“What’s most important is that we create confidence that we have the funding necessary to meet the needs — the incredibly urgent and overdue needs for transportation infrastructure investment in the state of Connecticut,” Steinberg said at the news conference. “We believe the lockbox is the way to get started.”
Steinberg added that the state has already committed to a $5 billion short-term funding package to fulfill necessary repairs and avoid the “crumbling” of the interstate highway system in Connecticut.
State Sen. Steve Cassano, a Democrat from Manchester, said the lack of progress on transportation funding has disappointed him. He said the agenda of last week’s conference was the same as the briefings he held as a member of the original Transportation Strategy Board in 1990.
Cassano said infrastructure investment in Connecticut cannot proceed solely with state money. Instead, he said, the state will have to rely on some federal funding, with the availability of that funding determining the speed of progress on large-scale projects.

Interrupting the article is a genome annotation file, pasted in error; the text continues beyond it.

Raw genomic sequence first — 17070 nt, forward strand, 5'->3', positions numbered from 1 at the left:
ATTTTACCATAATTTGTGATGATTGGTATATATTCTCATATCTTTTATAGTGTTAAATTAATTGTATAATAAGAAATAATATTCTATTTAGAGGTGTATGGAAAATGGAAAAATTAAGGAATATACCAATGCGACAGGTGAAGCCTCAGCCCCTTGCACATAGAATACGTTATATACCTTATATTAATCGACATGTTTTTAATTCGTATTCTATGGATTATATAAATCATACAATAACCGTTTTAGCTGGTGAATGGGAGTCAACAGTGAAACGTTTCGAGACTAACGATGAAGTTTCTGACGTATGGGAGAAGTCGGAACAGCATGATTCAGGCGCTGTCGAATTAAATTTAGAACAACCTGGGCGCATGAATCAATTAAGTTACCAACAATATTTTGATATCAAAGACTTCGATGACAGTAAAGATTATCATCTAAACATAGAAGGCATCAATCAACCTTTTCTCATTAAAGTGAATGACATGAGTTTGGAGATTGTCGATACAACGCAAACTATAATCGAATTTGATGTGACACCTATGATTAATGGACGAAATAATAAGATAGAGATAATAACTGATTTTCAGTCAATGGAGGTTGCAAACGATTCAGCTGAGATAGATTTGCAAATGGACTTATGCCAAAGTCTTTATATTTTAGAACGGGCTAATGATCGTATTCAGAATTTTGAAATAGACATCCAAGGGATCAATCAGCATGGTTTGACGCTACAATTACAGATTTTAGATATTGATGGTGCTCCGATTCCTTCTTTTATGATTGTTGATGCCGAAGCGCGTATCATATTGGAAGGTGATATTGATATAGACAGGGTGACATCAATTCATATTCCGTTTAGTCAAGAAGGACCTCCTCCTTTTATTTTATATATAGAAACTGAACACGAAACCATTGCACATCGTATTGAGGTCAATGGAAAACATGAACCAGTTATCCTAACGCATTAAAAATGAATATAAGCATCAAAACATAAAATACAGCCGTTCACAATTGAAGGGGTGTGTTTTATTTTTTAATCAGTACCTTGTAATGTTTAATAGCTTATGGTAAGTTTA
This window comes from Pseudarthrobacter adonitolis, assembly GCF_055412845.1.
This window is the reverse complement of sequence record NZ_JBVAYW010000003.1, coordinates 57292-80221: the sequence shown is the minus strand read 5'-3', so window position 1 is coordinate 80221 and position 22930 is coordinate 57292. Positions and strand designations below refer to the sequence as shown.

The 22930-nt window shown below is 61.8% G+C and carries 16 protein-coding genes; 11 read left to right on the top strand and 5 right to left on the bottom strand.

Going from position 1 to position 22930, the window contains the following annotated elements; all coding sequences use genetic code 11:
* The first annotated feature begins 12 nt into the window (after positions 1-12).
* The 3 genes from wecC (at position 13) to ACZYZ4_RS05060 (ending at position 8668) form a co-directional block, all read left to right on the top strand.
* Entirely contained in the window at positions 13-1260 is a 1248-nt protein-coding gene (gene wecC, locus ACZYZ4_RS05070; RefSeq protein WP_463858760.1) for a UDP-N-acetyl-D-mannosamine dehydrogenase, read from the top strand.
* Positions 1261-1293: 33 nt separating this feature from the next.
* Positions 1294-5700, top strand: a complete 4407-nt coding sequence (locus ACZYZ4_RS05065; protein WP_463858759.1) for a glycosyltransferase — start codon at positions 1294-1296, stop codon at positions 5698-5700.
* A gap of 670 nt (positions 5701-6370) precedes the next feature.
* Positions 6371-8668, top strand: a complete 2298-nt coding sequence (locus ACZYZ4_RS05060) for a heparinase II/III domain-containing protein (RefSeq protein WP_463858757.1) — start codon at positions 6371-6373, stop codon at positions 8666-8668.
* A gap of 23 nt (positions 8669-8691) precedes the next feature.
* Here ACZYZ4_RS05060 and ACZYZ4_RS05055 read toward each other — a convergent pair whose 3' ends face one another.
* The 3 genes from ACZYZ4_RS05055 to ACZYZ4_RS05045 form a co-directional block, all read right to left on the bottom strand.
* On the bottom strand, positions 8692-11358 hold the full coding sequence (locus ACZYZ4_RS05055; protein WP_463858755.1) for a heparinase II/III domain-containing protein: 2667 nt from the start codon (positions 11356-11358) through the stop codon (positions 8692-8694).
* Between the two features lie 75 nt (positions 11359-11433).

The General Assembly has made some progress on transportation funding. In its session earlier this year, the Assembly approved a measure that will devote 0.5 percent of state sales tax revenues to transportation projects. But for transportation advocates, more action needs to be taken.
Business interests have rallied behind the lockbox proposal, arguing the state has too often diverted transportation funding to other unrelated projects. Joseph McGee, vice president of the Business Council of Fairfield, said the lockbox would force Malloy and the General Assembly to keep their promises.
“It’s really critical that we know that if we’re going to do this, the money is there — that the government said we’re going to do it, and then we spend the money on what we said we’re going to do,” he said in a separate news conference on Nov. 5. “The worst thing that happens, when people really lose confidence in government, is when there’s a bait-and-switch.”